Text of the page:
Structure and Drivers of Digital Competitiveness
By Professor Arturo Bris, Christos Cabolis and José Caballero
Using the IMD World Competitiveness Yearbook’s data for 2016, we develop a measure of Digital Competitiveness; that is, the adequacy of the different components of an economy’s structure for facilitating its digitalization. We propose that in constructing such measure, there are three levels (i.e. factors) to be considered. These factors are 1) knowledge dynamics, 2) digital environment and 3) integration mechanisms. Knowledge dynamics refer to the infrastructure necessary for the production of knowledge. For example, it takes into account the available talent, and the scientific and educational contexts. The digital environment deals with the different frameworks that can facilitate the digitalization of an economy. These include the presence of a supportive regulatory framework, access to capital and the existence of an enabler technological framework. Knowledge production and the strength of the current digital environment would have a minimal impact without the presence of a set of mechanisms that allows for the absorption of new technologies. We label the latter as integration mechanism which incorporate the IT capacity, business practices and the existence of adaptive attitudes. (We include the full structure of digital competitiveness in the link below).
The objective of this exercise is to identify the indicators that drive the digital competitiveness of a country. We do so by employing a statistical analysis which takes the digital competitiveness measure as the outcome and the different indicators as inputs. Due to space limitations we briefly discuss the results related to some key inputs but highlight all key drivers in the attached table. We found that in terms of talent the level of brain drain and access to foreign high-skilled people and to the information technology skills are statistically significant. In terms of the scientific context R&D expenditure, the availability of researchers and scientists and strong innovative capacity are fundamental. Among the important integration mechanisms it is worth highlighting, under business practices, the adaptability of companies, their ethical practices and the interactions (e.g., knowledge transfer) between the private sector and academia. In relation to adaptive attitudes, the motivation of the workforce and an “absorptive” value system are essential for digital competitiveness.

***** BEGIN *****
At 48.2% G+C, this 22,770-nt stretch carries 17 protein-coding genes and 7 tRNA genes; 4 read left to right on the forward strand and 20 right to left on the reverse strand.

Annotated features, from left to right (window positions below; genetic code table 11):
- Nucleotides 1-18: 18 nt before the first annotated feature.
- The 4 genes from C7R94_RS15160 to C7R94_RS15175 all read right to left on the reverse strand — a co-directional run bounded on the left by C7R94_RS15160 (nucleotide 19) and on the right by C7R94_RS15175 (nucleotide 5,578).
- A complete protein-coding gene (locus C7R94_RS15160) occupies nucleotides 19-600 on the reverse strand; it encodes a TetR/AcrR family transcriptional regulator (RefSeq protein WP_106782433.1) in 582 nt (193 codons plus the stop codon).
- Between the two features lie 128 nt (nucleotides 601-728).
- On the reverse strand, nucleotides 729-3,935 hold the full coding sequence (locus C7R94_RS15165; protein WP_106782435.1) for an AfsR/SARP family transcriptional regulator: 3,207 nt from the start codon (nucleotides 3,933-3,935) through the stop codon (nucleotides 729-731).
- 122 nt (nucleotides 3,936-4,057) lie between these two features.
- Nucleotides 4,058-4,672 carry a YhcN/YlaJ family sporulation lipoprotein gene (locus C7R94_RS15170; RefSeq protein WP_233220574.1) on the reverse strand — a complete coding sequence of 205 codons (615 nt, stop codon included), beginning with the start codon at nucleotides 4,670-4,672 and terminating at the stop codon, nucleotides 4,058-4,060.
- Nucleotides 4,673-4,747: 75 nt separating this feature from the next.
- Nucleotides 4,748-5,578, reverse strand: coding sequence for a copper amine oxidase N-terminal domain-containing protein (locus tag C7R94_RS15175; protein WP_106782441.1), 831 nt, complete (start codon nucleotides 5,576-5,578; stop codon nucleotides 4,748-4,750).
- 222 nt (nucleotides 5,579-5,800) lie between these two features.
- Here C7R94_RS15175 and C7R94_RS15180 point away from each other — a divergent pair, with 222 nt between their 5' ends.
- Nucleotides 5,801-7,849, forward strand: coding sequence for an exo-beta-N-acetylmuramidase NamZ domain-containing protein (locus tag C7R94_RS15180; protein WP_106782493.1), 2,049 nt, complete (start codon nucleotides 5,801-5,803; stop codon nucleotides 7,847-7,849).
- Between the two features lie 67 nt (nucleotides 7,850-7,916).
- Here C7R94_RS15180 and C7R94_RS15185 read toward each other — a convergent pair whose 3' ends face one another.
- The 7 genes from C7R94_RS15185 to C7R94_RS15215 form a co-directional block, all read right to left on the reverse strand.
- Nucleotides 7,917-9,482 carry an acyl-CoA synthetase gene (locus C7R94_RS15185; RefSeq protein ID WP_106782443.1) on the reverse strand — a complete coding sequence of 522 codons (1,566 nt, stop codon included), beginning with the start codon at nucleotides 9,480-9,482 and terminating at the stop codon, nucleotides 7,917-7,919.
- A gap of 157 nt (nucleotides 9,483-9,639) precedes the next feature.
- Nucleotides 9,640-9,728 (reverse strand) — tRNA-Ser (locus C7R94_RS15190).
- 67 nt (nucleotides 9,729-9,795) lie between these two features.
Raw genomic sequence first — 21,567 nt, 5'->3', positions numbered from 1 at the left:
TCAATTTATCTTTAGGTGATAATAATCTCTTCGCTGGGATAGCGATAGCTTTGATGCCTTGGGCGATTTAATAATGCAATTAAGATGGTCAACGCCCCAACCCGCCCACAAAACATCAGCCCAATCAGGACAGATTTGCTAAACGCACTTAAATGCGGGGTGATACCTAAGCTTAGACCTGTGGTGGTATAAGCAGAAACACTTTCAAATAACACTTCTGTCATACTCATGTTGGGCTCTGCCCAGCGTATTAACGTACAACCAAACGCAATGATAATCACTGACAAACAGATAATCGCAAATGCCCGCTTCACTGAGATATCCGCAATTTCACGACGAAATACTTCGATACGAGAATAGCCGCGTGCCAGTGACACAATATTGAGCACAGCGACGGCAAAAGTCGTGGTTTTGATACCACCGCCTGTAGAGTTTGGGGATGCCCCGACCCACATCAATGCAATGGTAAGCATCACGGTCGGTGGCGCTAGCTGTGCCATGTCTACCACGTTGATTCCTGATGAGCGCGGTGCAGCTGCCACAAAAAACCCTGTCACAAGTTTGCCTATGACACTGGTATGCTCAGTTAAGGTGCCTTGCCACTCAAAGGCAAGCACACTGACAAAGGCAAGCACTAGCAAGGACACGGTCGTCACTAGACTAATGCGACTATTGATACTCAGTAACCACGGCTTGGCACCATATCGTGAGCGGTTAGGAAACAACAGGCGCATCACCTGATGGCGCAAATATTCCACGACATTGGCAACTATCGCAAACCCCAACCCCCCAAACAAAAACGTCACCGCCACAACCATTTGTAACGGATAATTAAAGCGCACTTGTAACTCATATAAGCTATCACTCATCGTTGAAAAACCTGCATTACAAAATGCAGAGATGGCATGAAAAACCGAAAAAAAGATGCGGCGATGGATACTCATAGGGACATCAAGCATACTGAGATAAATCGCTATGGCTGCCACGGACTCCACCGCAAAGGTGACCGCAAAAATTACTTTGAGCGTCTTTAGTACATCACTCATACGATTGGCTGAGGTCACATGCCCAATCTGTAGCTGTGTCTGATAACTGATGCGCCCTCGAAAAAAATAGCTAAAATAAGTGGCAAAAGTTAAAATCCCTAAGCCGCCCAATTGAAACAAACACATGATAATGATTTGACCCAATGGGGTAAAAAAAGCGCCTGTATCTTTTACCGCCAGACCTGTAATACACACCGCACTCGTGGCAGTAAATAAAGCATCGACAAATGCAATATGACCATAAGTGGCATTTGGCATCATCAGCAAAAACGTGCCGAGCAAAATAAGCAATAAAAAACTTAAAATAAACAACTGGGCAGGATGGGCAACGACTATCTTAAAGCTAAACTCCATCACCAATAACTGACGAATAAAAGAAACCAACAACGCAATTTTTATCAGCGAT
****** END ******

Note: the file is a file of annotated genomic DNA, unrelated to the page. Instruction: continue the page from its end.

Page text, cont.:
The highlighted results are indicative of the fundamental role of talent development and innovative capacity for attaining a fair digitalization level. In addition, the drivers of integration mechanisms underline the importance of developing a digitalization strategy that aligns multiple objectives such as the strategic adaptability to market changes, knowledge spillovers and a corporate culture driven by the production of knowledge and high levels of motivation among all levels of the corporate hierarchy.
It is important to point out that these results are preliminary and thus require further research. Our aim in introducing them has been to initiate a dialogue about the digital aspects of competitiveness.